“When we set up our environments at school, we actually want to make it as homey as possible – hence the name ‘Children’s House,’ Laura said. “The child’s two worlds between school and home should be as seamless as possible. It’s not one vs. the other.”

This perspective helped me step back and see our homeschool space as not “lesser than” because it wasn’t like the classroom, and instead look at our homeschool space as its own space. There are things that will be similar, and there are things that will be different – and the latter is not just okay, but desirable!

Plus, many of the aspects to a Montessori classroom, like the practical life shelves, already exist naturally in our daily living. Practical life unfolds in our kitchen, music and art in our family room, culture in community, math and science in nature.

  • Less is still more.

Despite this recognition that learning can happen beautifully outside of a classroom, I admittedly felt immediate pressure to add so much more stuff to their space. If we are now learning more at home, shouldn’t I place out all of the things? Not necessarily. The ideal balance will ultimately depend on the child and age, but generally for my preschoolers, Laura reassured me that 8-12 accessible materials per child is plenty – whether for a playroom or a homeschool. Too much stuff can quickly become overstimulating, lessen engagement, and inhibit our ability to observe our children’s interests.

That said, the prepared environment should not fall stagnant. I added a second shelf for our homeschool space after noticing that our 8-cubby shelf felt limiting and crowded for two (soon three). It was also important for me to cater more deeply to my daughter and son individually, despite being only 19 months apart. This addition was purposeful and allowed me to introduce more of a progression in materials for the more advanced work my son has been getting into, which needed an orderly place.

What helps prevent the space from becoming overwhelming? A de-cluttered, back-end storage system to promote ease of rotation. If you’re still hanging onto too many things in storage, now is the time to free yourself and minimize!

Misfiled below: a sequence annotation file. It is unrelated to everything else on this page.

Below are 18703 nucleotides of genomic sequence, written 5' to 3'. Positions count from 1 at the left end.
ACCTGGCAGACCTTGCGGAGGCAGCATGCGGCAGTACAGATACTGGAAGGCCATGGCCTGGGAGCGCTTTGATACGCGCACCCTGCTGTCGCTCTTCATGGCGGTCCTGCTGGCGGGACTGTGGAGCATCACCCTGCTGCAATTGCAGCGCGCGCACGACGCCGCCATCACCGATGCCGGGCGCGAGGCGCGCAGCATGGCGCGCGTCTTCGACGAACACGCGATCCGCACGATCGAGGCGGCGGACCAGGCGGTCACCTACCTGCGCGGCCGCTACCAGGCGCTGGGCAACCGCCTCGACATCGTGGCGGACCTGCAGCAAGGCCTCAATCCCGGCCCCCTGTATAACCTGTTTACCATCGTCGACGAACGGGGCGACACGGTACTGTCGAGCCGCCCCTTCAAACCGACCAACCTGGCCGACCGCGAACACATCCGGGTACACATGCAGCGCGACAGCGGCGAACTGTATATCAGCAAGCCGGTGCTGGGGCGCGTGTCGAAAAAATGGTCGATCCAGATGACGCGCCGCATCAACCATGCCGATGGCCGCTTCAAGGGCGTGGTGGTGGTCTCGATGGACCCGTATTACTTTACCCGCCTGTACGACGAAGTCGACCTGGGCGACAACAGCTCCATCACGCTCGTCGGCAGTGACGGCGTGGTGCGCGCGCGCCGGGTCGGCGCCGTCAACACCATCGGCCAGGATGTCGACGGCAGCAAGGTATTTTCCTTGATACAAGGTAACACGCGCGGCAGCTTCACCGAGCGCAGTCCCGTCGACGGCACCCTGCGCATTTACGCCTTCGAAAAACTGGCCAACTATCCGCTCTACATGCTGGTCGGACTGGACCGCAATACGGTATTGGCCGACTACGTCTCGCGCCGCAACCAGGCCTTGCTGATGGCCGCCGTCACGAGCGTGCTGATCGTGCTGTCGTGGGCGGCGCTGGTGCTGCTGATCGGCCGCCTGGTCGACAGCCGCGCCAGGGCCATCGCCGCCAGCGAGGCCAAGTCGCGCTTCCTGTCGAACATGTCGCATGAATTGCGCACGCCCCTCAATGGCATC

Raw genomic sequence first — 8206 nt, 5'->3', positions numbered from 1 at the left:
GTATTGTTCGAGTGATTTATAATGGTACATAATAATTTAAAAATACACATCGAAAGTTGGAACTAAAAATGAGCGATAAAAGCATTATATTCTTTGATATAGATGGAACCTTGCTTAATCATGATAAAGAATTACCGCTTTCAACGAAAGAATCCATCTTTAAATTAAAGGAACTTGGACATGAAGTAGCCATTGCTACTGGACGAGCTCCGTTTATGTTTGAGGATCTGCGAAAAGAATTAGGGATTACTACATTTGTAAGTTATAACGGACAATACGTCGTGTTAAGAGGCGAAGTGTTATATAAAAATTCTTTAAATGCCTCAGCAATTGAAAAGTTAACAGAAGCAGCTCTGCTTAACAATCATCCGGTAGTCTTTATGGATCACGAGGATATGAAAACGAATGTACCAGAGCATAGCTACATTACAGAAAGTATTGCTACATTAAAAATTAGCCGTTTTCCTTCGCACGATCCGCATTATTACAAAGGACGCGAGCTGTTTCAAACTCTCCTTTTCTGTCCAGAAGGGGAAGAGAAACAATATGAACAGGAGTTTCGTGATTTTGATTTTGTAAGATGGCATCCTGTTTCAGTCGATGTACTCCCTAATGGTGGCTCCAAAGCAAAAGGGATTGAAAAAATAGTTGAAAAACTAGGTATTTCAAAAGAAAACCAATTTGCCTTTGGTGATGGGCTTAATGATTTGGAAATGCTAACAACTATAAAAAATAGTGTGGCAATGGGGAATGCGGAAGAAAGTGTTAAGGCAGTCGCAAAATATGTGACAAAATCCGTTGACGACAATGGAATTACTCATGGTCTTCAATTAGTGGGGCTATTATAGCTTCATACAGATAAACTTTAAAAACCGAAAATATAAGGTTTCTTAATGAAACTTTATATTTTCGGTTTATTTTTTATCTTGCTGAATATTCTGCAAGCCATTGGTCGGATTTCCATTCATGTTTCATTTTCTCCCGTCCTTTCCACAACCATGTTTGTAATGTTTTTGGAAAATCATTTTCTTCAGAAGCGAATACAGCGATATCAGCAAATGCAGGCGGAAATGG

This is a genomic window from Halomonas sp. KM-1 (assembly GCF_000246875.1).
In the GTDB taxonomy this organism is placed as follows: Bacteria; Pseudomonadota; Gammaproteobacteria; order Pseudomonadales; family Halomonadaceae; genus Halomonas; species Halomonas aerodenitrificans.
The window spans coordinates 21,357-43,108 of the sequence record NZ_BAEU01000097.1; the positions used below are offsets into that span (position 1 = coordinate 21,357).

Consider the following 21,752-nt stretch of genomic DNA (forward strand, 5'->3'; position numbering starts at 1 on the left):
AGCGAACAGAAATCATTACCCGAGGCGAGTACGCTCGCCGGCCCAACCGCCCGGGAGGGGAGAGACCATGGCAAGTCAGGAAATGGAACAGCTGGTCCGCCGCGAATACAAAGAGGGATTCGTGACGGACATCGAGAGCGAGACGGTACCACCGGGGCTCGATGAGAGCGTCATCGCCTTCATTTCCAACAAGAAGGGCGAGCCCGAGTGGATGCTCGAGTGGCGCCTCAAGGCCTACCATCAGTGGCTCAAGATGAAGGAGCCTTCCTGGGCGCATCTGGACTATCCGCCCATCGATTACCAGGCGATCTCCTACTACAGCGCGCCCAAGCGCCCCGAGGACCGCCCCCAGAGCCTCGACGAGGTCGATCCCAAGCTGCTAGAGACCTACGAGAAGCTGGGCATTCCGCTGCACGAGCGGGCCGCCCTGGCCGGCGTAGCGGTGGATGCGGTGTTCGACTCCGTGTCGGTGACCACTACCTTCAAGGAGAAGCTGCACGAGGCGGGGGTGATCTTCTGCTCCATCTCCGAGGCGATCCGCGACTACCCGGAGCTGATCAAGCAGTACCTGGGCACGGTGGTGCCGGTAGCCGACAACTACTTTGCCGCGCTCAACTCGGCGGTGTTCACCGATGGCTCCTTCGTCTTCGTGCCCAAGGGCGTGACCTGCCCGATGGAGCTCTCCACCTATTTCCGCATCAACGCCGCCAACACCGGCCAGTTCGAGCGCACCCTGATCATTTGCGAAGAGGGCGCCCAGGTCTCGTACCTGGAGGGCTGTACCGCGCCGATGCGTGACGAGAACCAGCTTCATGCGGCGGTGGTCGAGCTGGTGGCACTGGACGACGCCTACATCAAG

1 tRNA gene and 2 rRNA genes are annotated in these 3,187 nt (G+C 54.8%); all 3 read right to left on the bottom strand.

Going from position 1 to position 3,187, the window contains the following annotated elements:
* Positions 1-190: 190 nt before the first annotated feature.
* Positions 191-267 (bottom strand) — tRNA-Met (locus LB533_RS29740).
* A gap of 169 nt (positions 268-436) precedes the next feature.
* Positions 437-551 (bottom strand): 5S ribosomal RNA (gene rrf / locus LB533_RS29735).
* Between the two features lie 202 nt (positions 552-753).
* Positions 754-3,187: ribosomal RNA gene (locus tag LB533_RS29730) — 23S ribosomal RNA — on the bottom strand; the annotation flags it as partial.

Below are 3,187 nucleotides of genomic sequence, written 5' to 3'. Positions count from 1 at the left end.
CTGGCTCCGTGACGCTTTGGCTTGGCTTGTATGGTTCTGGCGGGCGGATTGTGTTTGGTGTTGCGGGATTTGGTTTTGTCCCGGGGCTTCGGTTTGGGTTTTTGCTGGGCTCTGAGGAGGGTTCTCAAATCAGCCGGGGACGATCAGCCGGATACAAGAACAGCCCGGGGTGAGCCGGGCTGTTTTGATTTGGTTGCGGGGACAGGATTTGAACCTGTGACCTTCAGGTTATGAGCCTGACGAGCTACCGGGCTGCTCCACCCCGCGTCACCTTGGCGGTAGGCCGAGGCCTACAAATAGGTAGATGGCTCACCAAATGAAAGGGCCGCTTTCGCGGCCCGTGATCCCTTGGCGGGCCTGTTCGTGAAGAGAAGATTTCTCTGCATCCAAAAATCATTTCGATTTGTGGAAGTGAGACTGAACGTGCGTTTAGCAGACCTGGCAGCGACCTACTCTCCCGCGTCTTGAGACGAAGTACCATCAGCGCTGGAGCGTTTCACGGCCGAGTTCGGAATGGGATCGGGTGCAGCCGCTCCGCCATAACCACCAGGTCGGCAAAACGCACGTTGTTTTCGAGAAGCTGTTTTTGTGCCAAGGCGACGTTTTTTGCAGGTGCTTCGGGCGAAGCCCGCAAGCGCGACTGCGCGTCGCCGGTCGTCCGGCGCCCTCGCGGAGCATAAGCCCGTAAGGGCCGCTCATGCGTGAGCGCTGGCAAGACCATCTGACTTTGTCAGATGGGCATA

Embrace the overlap between siblings.

Even though I added a second shelf to better cater to the collective range of their interests and capabilities, there is no need to worry about segregating their learning. They can navigate the space freely and choose to work collaboratively or alone. When they do share an interest over the same activity, they can either work together or one can observe and wait their turn.

“With siblings, think of both ages and see which activities can overlap,” Laura added. “In our 3-6 classroom, it is a mixed environment that has a range of introductory activities – like basic sewing – which then progresses and advances to a more advanced needle and thread. The children observe these different works, but there is only one of each because it is important to instill patience.”

On the one hand, it’s efficient for me to embrace this natural overlap, but it also calls for clear guidance. My daughter wants to work with big brother’s moveable alphabet, for example, but it is much too advanced for her. Laura suggests intervening in a positive manner – reframing what the younger child can do by guiding her back to the level that’s age-appropriate. “I see you are interested in this activity, which is all about letter sounds! Before your big brother moved onto this, he used the sandpaper letters over here.”

When it comes to organizing this progression, it can be helpful to arrange materials from left to right, in the order that we read. Laura noted that in the classroom, introductory works begin on the left and gradually advance as the child moves to the right. I definitely wouldn’t have thought of that on my own, but I can't wait to incorporate it on our home shelves!

How is your home learning space coming along? Head over to our parent community on Facebook to share and swap ideas. 

Meet the Author

Jenna Wawrzyniec

Jenna is a trained journalist and writer whose parenting journey transformed after implementing Montessori at home with her three children. She is a passionate advocate for bridging Montessori to the mainstream as a means to build community, empower parent-child relationships, and honor learning as the lifelong journey that it is.